-On that note, on Saturday afternoon I tweeted that I've never been more convinced that the offense's conservativism is a function of not having the skill players to run a real offense.

I know Friend of Illiniboard Bob Zuppke, among many others, has been critical of offensive coordinator Tony Petersen all season. In a previous Postscript I, too, questioned some of his playcalling tendencies.

Watching Peters sail throws and Illinois pass-catchers struggle to shake Iowa linebackers and defensive backs on Saturday really drove home to me, though, that Petersen and Bret Bielema just inherited a below-average set of skill players outside of the running backs room. Couple that with an offensive philosophy that skews conservative anyway, by virtue of Bielema's preferred style of football, and the playbook is a strong shade of vanilla.

That's not to say it can't still work, or that the offense couldn't be better. The first drive of Saturday's game proved that. More drives could look like that, in theory. But airing it out with a quarterback who's completing 52 percent of his passes, to receivers who struggle to get separation, is a bad recipe.

Getting a quarterback in the transfer portal will be the most important thing Petersen and Bielema do between now and spring. (Besides, you know, this next thing.)

-Confession time, here's what I've got: I haven't always been a diehard Illini football fan.

Don't get me wrong, like many of you, I started early. As a child, my Illinois-alum dad would take me and my younger sister to the Homecoming game most years. I had a Danny Clark No. 48 jersey. I absolutely loved throwing a football around on the quad in the fall leaves, walking around campus hearing stories about his time at the university and eating at Papa Del's after the game.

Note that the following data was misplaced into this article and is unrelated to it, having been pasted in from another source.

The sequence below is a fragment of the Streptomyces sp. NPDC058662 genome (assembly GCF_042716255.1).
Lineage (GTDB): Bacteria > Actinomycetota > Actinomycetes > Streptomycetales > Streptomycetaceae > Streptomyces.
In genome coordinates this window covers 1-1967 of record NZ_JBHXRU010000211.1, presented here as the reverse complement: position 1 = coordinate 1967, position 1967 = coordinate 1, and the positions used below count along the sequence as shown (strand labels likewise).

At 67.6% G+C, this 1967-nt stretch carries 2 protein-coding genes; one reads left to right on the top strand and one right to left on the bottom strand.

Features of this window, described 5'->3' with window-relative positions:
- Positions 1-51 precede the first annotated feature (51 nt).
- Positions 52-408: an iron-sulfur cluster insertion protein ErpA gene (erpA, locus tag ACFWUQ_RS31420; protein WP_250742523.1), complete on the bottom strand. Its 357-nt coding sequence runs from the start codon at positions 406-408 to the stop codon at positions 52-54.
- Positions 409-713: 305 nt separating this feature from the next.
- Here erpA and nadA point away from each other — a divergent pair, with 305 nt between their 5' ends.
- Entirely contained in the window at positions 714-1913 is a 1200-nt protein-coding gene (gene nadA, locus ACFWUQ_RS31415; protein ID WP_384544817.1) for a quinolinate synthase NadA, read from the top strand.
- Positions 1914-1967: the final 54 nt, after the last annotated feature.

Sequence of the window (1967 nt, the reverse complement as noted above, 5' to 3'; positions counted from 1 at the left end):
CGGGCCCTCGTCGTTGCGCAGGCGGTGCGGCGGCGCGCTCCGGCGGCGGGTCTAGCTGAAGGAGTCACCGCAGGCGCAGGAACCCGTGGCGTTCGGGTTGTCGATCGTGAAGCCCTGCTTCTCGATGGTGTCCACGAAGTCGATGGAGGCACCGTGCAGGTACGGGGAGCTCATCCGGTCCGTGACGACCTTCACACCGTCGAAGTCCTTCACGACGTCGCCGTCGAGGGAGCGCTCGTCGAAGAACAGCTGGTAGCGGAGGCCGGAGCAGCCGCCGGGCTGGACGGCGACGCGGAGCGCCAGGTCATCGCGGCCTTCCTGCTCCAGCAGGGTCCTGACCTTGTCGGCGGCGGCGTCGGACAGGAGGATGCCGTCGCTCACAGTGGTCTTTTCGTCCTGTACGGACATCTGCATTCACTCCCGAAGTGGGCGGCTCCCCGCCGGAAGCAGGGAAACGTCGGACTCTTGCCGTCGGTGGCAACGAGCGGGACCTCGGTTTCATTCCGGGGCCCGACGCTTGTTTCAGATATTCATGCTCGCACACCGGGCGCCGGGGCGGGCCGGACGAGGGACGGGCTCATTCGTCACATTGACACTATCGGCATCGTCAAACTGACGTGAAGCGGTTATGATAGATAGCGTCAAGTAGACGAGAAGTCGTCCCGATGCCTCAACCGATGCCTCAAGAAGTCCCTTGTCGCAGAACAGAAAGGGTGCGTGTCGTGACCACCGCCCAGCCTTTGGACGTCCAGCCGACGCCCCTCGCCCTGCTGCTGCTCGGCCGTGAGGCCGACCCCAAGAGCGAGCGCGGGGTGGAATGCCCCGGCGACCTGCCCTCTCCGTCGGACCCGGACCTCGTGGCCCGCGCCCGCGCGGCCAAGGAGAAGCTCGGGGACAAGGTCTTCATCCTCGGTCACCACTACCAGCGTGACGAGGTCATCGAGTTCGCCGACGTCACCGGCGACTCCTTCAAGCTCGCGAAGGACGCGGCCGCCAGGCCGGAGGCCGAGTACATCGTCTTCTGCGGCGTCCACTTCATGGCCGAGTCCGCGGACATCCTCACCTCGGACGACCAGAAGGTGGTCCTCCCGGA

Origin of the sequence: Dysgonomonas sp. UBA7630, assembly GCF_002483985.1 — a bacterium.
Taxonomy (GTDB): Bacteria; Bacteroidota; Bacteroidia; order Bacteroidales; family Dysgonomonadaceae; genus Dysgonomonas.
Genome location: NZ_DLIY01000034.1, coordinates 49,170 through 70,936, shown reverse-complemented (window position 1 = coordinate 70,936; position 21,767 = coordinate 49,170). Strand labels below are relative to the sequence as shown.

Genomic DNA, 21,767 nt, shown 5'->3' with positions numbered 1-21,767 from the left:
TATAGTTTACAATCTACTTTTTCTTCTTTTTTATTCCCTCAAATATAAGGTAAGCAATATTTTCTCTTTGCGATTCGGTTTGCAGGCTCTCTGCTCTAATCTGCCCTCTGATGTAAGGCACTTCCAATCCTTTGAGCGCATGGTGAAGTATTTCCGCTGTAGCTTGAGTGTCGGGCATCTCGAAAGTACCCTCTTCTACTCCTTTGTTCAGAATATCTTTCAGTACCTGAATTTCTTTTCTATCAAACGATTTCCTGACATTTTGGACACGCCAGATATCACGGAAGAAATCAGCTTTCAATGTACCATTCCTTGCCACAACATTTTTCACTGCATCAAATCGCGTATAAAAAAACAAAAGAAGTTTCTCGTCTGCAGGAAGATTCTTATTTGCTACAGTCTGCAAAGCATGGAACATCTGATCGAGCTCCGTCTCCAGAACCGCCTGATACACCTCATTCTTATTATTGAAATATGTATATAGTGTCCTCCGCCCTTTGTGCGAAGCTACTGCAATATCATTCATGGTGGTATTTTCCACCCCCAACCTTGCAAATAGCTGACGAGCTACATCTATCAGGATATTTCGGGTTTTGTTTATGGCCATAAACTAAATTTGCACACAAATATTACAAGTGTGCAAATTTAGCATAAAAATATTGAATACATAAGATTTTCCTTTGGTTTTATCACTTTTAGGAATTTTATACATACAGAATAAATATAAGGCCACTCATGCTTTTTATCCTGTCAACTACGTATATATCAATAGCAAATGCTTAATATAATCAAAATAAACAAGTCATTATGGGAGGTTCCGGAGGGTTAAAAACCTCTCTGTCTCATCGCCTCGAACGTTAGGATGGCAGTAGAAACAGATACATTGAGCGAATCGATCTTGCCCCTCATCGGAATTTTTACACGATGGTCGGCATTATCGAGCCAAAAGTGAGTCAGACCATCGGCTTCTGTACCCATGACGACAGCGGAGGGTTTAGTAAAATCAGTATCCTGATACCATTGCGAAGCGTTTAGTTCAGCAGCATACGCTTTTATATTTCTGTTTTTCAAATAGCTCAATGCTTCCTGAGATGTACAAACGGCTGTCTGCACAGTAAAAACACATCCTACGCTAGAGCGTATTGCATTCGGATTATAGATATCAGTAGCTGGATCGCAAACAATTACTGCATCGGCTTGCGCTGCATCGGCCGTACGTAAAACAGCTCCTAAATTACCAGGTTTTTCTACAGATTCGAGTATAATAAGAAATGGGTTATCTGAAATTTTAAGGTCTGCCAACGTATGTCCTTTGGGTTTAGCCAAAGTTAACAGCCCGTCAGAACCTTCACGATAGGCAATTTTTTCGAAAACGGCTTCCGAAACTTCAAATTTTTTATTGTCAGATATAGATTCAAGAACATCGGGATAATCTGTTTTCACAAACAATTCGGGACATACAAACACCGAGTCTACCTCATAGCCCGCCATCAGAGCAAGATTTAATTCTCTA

The football fandom was less intense. I followed the team, sure, but I didn't live and die with the results like I do now. I was in the Block I in my freshman year in 2004 as we chanted "MVP!" at Steve Weatherford. My buddies and I have been going on an annual pilgrimage to Champaign for a game since 2012, but for the first few years it was mostly about drinking and singing "Hail to the Orange." (I mean, it's still mostly about drinking and singing "Hail to the Orange.")

If I had to pinpoint when I really started caring about results, it was probably the 2015 season, randomly. Don't ask me why. I just remember feeling something when the Middle Tennessee State kicker missed the game-winning field goal try. The heart wants what it wants.

So, in my true Illini fandom, I haven't seen them win a Stovepipe Scuffle. I remember pacing around my in-laws' living room at their family Thanksgiving get-together, sleeping 7-week-old baby in tow, willing the Illini to win. That didn't end well, and none of the following five games have, either.

Opening as 6.5-point favorites, at home, this is the best chance the Illini have had to win the Land of Lincoln Trophy since I've been paying attention. This time I'll be at my parents' house for their Thanksgiving get-together, possibly with a sleeping 7-month-old in tow, pacing around their living room willing the Illini to win.

Let's start a new tradition for my two sons, shall we?